Fuel economy, combined 9.7L / 100km

The specs: 2017 Lotus Evora Sport 410

Price, base / as tested Dh395,000 / Dh420,000

Engine 3.5L V6

Transmission Six-speed manual

Power 410hp @ 7,000rpm

Torque 420Nm @ 3,500rpm

Fuel economy, combined 9.7L / 100km

The specs: 2017 Lotus Evora Sport 410

Price, base / as tested Dh395,000 / Dh420,000

Engine 3.5L V6

Transmission Six-speed manual

Power 410hp @ 7,000rpm

Torque 420Nm @ 3,500rpm

Fuel economy, combined 9.7L / 100km

The specs: 2017 Lotus Evora Sport 410

Price, base / as tested Dh395,000 / Dh420,000

Engine 3.5L V6

Transmission Six-speed manual

Power 410hp @ 7,000rpm

Torque 420Nm @ 3,500rpm

Fuel economy, combined 9.7L / 100km

The specs: 2017 Lotus Evora Sport 410

Price, base / as tested Dh395,000 / Dh420,000

Engine 3.5L V6

Transmission Six-speed manual

Power 410hp @ 7,000rpm

Torque 420Nm @ 3,500rpm

Fuel economy, combined 9.7L / 100km

The specs: 2017 Lotus Evora Sport 410

Price, base / as tested Dh395,000 / Dh420,000

Engine 3.5L V6

Transmission Six-speed manual

Power 410hp @ 7,000rpm

Torque 420Nm @ 3,500rpm

Fuel economy, combined 9.7L / 100km

The specs

Engine: 6.2-litre V8

Transmission: seven-speed auto

Power: 420 bhp

Torque: 624Nm

Price: from Dh293,200

On sale: now

The specs

Engine: 6.2-litre V8

Transmission: seven-speed auto

Power: 420 bhp

Torque: 624Nm

Price: from Dh293,200

On sale: now

The specs

Engine: 6.2-litre V8

Transmission: seven-speed auto

Power: 420 bhp

Torque: 624Nm

Price: from Dh293,200

On sale: now

The specs

Engine: 6.2-litre V8

Transmission: seven-speed auto

Power: 420 bhp

Torque: 624Nm

Price: from Dh293,200

On sale: now

The specs

Engine: 6.2-litre V8

Transmission: seven-speed auto

Power: 420 bhp

Torque: 624Nm

Price: from Dh293,200

On sale: now

The specs

Engine: 6.2-litre V8

Transmission: seven-speed auto

Power: 420 bhp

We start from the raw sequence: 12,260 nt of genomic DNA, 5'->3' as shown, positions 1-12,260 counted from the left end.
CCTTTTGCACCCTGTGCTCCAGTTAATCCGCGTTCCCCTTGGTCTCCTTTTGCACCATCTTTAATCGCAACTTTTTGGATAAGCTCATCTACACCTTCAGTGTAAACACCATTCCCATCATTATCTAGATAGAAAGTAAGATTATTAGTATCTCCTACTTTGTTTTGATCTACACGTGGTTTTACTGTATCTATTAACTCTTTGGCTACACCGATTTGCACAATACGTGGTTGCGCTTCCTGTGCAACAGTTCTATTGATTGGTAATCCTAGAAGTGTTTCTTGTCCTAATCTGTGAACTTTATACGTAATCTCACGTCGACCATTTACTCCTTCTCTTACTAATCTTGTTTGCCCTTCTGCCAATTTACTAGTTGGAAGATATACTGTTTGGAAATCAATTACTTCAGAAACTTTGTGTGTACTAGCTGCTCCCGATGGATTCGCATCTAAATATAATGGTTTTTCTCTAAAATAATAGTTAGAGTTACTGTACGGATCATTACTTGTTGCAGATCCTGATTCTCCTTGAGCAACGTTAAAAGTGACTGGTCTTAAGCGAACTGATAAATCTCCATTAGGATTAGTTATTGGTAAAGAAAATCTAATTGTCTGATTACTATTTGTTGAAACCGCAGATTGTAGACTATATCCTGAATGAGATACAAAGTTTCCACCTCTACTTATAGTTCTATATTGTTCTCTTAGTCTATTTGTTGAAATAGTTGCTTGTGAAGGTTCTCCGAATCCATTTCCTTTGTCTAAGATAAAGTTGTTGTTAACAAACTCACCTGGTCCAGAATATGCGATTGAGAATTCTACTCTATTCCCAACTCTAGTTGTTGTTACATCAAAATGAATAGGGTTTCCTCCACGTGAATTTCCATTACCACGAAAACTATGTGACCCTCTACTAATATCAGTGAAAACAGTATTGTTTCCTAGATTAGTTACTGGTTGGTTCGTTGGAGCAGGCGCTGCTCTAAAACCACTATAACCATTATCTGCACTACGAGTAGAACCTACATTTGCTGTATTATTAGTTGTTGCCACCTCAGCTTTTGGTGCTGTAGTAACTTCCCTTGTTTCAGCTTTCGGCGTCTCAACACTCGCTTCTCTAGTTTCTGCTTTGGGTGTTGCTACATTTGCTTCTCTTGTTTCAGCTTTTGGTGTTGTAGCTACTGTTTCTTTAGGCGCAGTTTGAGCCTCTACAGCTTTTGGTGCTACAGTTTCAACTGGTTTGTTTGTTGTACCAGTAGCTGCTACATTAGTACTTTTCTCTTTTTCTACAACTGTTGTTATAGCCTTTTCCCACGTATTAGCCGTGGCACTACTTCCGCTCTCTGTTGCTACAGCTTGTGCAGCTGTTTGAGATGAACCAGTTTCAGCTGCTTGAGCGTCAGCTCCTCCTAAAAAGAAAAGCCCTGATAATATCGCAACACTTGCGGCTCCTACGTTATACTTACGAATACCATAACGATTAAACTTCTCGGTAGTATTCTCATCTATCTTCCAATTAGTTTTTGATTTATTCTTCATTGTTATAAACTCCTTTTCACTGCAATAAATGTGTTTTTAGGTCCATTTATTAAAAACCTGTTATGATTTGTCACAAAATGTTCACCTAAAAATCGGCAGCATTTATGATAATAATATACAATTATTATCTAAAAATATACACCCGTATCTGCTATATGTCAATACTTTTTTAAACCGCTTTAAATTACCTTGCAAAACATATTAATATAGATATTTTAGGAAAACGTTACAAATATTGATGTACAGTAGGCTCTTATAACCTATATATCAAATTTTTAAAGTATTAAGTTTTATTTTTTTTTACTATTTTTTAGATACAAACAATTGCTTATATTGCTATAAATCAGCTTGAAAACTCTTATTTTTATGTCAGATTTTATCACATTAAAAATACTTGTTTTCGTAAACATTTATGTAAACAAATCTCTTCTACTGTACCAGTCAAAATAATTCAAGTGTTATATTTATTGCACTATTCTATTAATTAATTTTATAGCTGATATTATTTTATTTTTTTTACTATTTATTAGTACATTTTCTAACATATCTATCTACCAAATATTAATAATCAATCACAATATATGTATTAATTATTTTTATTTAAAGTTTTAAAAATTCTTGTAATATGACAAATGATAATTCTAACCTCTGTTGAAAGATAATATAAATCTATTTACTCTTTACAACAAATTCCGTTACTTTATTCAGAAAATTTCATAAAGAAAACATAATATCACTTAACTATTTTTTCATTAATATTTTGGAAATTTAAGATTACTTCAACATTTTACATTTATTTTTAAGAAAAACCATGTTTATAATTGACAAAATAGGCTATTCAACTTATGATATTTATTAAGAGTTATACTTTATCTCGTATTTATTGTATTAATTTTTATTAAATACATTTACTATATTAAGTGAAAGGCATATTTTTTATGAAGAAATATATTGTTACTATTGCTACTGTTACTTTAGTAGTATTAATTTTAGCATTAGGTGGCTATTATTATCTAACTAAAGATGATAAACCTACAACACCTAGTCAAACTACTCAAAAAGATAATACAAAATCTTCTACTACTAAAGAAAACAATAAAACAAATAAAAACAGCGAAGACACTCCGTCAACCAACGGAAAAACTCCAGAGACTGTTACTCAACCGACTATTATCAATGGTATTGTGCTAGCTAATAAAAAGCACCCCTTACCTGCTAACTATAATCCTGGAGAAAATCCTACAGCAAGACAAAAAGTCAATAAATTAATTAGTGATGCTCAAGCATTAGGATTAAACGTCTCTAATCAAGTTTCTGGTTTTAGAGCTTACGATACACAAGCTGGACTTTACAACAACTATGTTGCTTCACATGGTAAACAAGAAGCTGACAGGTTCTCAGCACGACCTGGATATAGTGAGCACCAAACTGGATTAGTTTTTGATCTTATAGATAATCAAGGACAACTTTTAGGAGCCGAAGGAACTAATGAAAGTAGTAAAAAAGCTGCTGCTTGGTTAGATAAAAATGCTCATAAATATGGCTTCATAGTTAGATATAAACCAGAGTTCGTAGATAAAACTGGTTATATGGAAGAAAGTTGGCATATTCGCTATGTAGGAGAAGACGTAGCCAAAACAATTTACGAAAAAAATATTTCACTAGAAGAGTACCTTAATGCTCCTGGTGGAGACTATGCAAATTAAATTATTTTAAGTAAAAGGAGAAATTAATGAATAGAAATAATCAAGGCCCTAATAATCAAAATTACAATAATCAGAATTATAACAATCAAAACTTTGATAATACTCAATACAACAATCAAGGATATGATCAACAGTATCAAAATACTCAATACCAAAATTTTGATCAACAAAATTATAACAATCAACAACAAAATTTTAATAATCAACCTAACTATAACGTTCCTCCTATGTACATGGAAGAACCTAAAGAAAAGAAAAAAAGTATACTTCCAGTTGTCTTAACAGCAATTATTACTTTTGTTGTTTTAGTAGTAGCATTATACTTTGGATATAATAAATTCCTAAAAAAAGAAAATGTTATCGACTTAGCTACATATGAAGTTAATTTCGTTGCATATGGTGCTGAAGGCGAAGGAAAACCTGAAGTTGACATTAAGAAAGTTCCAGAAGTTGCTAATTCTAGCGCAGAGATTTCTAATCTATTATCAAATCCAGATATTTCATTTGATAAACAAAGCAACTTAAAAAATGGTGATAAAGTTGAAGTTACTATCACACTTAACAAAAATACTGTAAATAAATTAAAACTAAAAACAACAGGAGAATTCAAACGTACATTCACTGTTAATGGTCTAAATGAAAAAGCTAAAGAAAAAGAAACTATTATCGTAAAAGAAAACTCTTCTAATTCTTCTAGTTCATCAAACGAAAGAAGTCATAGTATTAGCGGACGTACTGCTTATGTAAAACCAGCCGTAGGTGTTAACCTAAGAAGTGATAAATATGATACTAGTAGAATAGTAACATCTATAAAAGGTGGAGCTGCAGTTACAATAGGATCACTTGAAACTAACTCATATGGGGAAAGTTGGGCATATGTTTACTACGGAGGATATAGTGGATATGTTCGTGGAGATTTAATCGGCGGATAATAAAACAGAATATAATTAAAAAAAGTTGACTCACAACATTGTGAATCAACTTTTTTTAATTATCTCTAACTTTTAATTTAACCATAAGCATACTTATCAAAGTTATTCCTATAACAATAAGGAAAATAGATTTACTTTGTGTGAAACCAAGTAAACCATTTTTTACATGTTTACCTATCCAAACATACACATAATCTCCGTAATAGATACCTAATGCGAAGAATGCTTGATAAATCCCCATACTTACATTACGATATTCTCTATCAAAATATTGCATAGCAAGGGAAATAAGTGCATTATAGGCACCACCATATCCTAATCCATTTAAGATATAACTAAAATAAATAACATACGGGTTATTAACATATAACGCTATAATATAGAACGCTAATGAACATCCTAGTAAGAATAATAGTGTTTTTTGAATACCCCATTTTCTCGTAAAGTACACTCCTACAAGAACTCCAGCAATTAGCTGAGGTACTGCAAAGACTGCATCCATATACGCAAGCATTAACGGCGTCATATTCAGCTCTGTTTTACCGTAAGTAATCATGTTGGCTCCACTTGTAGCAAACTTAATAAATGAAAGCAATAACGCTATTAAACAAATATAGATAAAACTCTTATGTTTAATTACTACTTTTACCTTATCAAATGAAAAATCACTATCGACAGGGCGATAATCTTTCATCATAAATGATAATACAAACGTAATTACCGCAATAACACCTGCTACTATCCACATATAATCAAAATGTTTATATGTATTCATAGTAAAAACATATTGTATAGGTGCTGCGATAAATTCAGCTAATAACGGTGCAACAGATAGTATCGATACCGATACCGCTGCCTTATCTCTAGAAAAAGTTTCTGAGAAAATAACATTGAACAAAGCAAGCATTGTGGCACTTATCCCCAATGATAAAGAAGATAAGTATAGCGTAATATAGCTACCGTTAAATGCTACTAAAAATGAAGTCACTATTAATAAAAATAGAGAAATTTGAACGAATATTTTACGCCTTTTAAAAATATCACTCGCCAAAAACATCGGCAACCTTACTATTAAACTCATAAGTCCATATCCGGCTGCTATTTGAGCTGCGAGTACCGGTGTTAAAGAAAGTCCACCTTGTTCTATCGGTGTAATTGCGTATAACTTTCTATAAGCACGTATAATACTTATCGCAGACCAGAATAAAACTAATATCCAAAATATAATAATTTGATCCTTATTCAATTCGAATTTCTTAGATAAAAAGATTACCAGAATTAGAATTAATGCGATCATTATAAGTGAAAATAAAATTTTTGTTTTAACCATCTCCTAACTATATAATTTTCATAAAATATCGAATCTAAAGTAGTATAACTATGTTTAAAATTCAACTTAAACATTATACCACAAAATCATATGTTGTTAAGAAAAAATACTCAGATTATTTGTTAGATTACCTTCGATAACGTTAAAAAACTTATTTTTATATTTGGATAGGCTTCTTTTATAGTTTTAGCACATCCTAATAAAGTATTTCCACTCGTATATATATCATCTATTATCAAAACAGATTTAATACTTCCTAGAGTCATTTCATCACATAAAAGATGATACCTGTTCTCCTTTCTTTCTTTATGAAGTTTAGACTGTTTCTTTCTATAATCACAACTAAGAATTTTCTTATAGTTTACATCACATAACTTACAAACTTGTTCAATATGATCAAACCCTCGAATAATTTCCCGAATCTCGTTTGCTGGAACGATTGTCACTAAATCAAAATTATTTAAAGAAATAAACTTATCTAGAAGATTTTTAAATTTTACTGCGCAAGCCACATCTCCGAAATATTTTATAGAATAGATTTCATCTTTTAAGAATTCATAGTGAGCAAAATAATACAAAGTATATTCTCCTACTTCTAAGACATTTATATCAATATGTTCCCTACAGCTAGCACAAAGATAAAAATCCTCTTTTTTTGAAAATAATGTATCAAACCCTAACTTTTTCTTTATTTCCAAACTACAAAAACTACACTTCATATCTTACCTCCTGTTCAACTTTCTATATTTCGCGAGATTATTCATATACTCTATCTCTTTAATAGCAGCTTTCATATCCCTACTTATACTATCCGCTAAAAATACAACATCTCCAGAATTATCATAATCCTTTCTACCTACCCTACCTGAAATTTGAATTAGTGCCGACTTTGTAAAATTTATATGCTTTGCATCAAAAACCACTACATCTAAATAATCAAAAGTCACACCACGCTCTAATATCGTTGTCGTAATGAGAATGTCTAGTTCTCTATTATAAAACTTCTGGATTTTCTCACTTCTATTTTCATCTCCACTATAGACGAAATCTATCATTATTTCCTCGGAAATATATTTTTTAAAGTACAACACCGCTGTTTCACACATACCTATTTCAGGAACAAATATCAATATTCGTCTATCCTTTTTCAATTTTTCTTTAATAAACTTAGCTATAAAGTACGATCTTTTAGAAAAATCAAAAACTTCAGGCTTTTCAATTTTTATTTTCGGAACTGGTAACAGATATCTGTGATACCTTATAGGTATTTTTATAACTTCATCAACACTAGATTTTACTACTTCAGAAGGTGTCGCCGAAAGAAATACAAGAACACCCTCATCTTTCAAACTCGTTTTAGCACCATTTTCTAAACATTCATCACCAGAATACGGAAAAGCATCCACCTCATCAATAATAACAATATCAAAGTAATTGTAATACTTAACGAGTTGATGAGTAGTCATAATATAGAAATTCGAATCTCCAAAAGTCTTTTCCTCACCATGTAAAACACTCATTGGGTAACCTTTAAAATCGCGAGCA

Torque: 624Nm

Price: from Dh293,200

On sale: now

The specs

Engine: 6.2-litre V8

Transmission: seven-speed auto

Power: 420 bhp

Torque: 624Nm

Price: from Dh293,200

On sale: now

The specs

Engine: 6.2-litre V8

Transmission: seven-speed auto

Power: 420 bhp

Torque: 624Nm

Price: from Dh293,200

On sale: now

The specs

Engine: 6.2-litre V8

Transmission: seven-speed auto

Power: 420 bhp

Torque: 624Nm

Price: from Dh293,200

On sale: now

The specs

Engine: 6.2-litre V8

Transmission: seven-speed auto

Power: 420 bhp

Torque: 624Nm

Price: from Dh293,200

On sale: now

The specs

Engine: 6.2-litre V8

Transmission: seven-speed auto

Power: 420 bhp

Torque: 624Nm

Price: from Dh293,200

On sale: now

The specs

Engine: 6.2-litre V8

Transmission: seven-speed auto

Power: 420 bhp

Torque: 624Nm

Price: from Dh293,200

On sale: now

The specs

Engine: 6.2-litre V8

Transmission: seven-speed auto

Power: 420 bhp

Torque: 624Nm

Price: from Dh293,200

On sale: now

The specs

Engine: 6.2-litre V8

Transmission: seven-speed auto

Power: 420 bhp

Torque: 624Nm

Price: from Dh293,200

On sale: now

The specs

Engine: 6.2-litre V8

Transmission: seven-speed auto

Power: 420 bhp

Torque: 624Nm

Price: from Dh293,200

On sale: now

The specs

Engine: 6.2-litre V8

Transmission: seven-speed auto

Power: 420 bhp

Torque: 624Nm

Price: from Dh293,200

On sale: now

SPECS

Toyota land Cruiser 2020 5.7L VXR

Engine: 5.7-litre V8

Transmission: eight-speed automatic

Power: 362hp

Torque: 530Nm

Price: Dh329,000 (base model 4.0L EXR Dh215,900)

SPECS

Toyota land Cruiser 2020 5.7L VXR

Engine: 5.7-litre V8

Transmission: eight-speed automatic

Power: 362hp

Torque: 530Nm

Price: Dh329,000 (base model 4.0L EXR Dh215,900)

SPECS

Toyota land Cruiser 2020 5.7L VXR

Engine: 5.7-litre V8

Transmission: eight-speed automatic

Power: 362hp

Torque: 530Nm

Price: Dh329,000 (base model 4.0L EXR Dh215,900)

SPECS

Toyota land Cruiser 2020 5.7L VXR

Engine: 5.7-litre V8

Transmission: eight-speed automatic

Power: 362hp

Torque: 530Nm

Price: Dh329,000 (base model 4.0L EXR Dh215,900)

SPECS

Toyota land Cruiser 2020 5.7L VXR

Engine: 5.7-litre V8

Transmission: eight-speed automatic

Power: 362hp